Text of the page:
Murder, She Wrote: Season 1, Episode 3

Hooray for Homicide (28 Oct. 1984)

TV Episode  |   |  Comedy, Crime, Drama
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When Jessica hears on TV that director-producer Jerry Lydecker is turning the movie after her respectable mystery book The Corps Danced At Midnight into cheap slash junk with sex and gore, ... See full summary »



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Title: Hooray for Homicide (28 Oct 1984)

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Episode cast overview, first billed only:
Eve Crystal
Ross Hayley
Marta Quintessa
Allan Gebhart (as James Mac Arthur)
Norman Lester, Esq.
José Pérez ...
Lt. Mike Hernandez (as Jose Perez)
Jerry Lydecker
Morgan Stevens ...
Scott Bennett
Marty Strindberg
Marianne McAndrew ...
Sunny Finch
Wayne Powers ...
First Assistant Director
Erik Holland ...
Detective Mack Brody


When Jessica hears on TV that director-producer Jerry Lydecker is turning the movie after her respectable mystery book The Corps Danced At Midnight into cheap slash junk with sex and gore, she flies to Hollywood to protest, but studio boss Marty Strindberg, who sends her a junior lawyer, and Lydecker have a contract clause she signed waving her rights to object. When Jessica intends to apologize to Lydecker, she finds him killed on he set, and becomes the only obvious suspect. Fortunately LAPD Detective Mack Brody, an amateur mystery writer himself, has enough faith in Jessica to encourage her snooping and believe she saw evidence which disappeared during the minute she talked to the security guard. Lydecker's ruthless behavior and romantic affair with the unexperienced female co-star provide several possible motives... Written by KGF Vissers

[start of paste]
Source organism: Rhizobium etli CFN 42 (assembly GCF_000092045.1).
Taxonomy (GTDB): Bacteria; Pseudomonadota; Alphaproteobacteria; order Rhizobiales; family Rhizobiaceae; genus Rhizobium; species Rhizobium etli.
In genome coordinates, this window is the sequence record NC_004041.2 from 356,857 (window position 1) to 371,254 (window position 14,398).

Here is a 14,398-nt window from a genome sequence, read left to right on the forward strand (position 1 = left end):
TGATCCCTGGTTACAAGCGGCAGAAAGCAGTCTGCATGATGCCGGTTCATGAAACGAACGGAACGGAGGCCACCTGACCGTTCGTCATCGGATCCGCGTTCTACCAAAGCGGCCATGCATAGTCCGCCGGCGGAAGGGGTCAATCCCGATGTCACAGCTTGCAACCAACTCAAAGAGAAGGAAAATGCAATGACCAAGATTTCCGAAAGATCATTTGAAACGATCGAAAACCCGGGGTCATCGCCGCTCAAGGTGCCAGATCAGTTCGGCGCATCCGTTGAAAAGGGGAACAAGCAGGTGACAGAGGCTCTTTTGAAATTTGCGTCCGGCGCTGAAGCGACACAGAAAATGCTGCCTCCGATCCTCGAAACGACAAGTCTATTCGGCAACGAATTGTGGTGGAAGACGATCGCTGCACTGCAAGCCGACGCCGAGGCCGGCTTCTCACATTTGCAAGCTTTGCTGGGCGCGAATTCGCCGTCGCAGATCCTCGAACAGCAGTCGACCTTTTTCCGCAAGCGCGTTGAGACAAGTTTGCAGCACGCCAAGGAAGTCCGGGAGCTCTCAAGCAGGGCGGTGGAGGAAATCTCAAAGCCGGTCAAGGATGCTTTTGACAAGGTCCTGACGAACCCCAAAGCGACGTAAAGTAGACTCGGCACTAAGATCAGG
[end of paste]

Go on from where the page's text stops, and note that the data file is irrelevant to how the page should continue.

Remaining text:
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Release Date:

28 October 1984 (USA)  »

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Aspect Ratio:

1.33 : 1
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Did You Know?


Jessica reveals in this episode that the "B" in J.B. Fletcher stands for Beatrice. See more »


When Jessica hands Marta the water, she thanks her but there is no sound. The last sentence Marta speaks before this does not match her lip movements. See more »